‘Clickbait headlines’ blasted by BrewDog’s Watt

By Gary Lloyd

- Last updated on GMT

Wages issue: the move has saved hundreds of jobs argues BrewDog's James Watt
Wages issue: the move has saved hundreds of jobs argues BrewDog's James Watt

Related tags Multi-site pub operators Finance Pubco + head office

BrewDog CEO and co-founder James Watt has blasted “completely false clickbait headlines” over the company’s decision to not retain the real living wage (RLW) status for bar staff.

The boss of the Ellon-based brewer and international bar operator took to LinkedIn to explain the move to not keep up with the RLW for bar staff will allow it to prevent hundreds of jobs being lost.

Watt said: “Why let the truth get in the way of a vitriolic social media pile on and a flurry of completely false clickbait headlines?

“Last week, we took a decision that will help save hundreds of jobs and the ‘controversy’ centred around the fact that since March 2022 we will have raised our national bar team wages by 20.3% and not the 26% that would have been required to retain full RLW status.

“If you saw the media storm last week and subsequent social media outrage, you would almost certainly believe we pay our fantastic people in the most terrible of ways.

“That, of course, is very far from the reality.”

No one’s wages slashed

Watt went on to state BrewDog is used to “media negativity” and added “most of the reporting was simply false”.

He said of the Evening Standard​ story titled ‘BrewDog CEO criticised for slashing London wages’ it was untrue and no one’s wages have been slashed and nobody had their pay reduced.

When the publication changed the headline, Watt said it was not before it had been viewed thousands of times during the 18 hours it had been live.

He continued: “The BBC reported on multiple occasions last week that we had made £321m in profits last year when we actually reported a small loss. We will ask the BBC for an apology but we are almost certain that they will refuse to apologise as per usual when they publish lies about BrewDog.”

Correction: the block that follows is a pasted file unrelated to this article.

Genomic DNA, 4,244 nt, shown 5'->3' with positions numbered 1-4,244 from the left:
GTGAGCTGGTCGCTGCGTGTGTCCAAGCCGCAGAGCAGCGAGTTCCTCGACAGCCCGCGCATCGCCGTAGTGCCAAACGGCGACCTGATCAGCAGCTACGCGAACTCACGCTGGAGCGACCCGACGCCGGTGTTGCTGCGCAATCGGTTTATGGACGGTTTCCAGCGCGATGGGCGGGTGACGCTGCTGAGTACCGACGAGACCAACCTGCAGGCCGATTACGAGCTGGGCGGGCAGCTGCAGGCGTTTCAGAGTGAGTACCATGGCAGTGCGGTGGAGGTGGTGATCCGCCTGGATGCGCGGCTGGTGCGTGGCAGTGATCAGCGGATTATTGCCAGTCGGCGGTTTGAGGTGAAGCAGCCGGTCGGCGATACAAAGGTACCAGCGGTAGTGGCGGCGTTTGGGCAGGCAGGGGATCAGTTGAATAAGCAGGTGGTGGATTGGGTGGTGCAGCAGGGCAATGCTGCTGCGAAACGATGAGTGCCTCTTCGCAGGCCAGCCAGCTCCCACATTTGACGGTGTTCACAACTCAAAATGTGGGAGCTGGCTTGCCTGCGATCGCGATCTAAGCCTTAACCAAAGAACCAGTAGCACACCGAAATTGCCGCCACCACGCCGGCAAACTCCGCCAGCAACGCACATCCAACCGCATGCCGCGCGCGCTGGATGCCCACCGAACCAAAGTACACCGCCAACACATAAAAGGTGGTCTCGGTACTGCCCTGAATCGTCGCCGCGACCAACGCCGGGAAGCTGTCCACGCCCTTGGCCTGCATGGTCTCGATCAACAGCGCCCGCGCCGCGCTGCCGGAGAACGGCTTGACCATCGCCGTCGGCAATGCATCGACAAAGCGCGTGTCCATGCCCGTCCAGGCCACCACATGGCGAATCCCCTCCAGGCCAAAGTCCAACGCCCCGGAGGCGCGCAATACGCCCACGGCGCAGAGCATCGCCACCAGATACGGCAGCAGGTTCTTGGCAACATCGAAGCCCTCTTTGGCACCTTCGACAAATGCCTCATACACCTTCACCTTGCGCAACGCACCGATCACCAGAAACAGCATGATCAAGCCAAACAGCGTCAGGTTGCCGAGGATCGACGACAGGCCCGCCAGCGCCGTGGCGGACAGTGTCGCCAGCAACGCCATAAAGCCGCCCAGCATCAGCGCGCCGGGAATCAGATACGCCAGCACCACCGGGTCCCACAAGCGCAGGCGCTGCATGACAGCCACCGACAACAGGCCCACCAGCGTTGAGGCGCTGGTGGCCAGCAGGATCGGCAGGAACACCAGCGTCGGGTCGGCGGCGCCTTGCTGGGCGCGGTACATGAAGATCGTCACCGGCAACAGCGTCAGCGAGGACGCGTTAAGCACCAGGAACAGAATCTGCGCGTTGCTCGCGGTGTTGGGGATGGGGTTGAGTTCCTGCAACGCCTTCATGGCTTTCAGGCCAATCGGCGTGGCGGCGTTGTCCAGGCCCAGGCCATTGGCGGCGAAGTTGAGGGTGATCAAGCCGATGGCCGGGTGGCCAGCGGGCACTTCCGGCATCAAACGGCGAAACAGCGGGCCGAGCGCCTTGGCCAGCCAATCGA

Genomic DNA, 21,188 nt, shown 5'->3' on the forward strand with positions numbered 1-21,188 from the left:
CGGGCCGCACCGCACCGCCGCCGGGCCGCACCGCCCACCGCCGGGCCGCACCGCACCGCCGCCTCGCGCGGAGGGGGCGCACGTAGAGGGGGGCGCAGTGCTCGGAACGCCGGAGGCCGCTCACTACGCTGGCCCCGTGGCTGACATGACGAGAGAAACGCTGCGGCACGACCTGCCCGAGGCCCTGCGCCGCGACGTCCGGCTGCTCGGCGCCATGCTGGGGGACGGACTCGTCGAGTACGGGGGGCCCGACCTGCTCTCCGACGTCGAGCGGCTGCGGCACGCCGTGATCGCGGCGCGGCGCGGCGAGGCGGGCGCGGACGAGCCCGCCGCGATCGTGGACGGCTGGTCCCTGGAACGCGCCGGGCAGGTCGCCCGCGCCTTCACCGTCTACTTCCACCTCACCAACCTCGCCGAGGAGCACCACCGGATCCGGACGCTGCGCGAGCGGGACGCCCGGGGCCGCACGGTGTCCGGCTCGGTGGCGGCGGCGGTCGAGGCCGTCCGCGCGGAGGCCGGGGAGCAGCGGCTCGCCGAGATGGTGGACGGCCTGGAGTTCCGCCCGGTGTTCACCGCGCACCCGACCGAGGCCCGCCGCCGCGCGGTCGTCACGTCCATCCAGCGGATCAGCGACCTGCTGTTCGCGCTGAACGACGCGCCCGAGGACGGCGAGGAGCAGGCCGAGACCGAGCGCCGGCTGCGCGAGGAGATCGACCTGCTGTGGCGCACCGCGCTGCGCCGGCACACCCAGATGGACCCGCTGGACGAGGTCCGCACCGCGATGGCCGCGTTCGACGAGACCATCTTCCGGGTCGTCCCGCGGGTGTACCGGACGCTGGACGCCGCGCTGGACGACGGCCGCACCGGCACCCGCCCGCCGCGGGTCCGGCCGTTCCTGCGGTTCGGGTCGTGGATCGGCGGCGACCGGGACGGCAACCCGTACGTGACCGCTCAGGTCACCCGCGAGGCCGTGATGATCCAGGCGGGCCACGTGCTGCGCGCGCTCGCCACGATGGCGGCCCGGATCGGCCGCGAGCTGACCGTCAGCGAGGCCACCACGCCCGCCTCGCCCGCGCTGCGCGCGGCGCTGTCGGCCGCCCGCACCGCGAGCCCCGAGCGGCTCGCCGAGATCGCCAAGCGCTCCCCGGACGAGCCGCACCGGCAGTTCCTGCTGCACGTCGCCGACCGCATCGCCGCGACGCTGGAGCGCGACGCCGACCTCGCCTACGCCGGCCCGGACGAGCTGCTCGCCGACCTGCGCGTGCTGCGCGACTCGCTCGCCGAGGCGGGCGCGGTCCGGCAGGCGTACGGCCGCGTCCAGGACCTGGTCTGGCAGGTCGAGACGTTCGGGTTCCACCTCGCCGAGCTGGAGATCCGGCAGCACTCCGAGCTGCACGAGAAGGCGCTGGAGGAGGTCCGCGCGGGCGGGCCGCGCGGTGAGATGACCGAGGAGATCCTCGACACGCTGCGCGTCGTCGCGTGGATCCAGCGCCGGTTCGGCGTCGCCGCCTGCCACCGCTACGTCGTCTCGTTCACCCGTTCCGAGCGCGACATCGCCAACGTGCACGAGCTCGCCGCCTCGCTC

Wat said although many claim not to trust the media he believes most people take what they read at face value, “so, when the Standard​ says we are slashing wages, people believe it. When the BBC says we have £321m in our coffers, people believe it”.

The click jackpot

“Sensational headlines get clicks. And sensationalised headlines with BrewDog win the click jackpot,” Watt argued.

“Furthermore, only two days after they tore us to pieces for trying to protect jobs and keep our bars open, The Independent​ ran a huge article headlined ‘Thousands of restaurants and pubs closing across UK blame soaring bills among pressures they face’.

“The irony of The Independent​ doing a hit piece on BrewDog for trying to protect jobs while still offering best-in-class packages and then only two days later doing an in-depth spread about thousands of pubs closing and the pressures facing our sector was certainly not lost on us.

“Contrary to the hurricane of noise last week, we continue to offer best-in-class packages and we continue with our profit share programme, which saw us give over 80% of the profits that BrewDog bars generated in 2023 directly to the fantastic people who work in venues.

“We push on from here, more resolute than ever to build the best business we can for all our fantastic team members and our brilliant community. Onward.”

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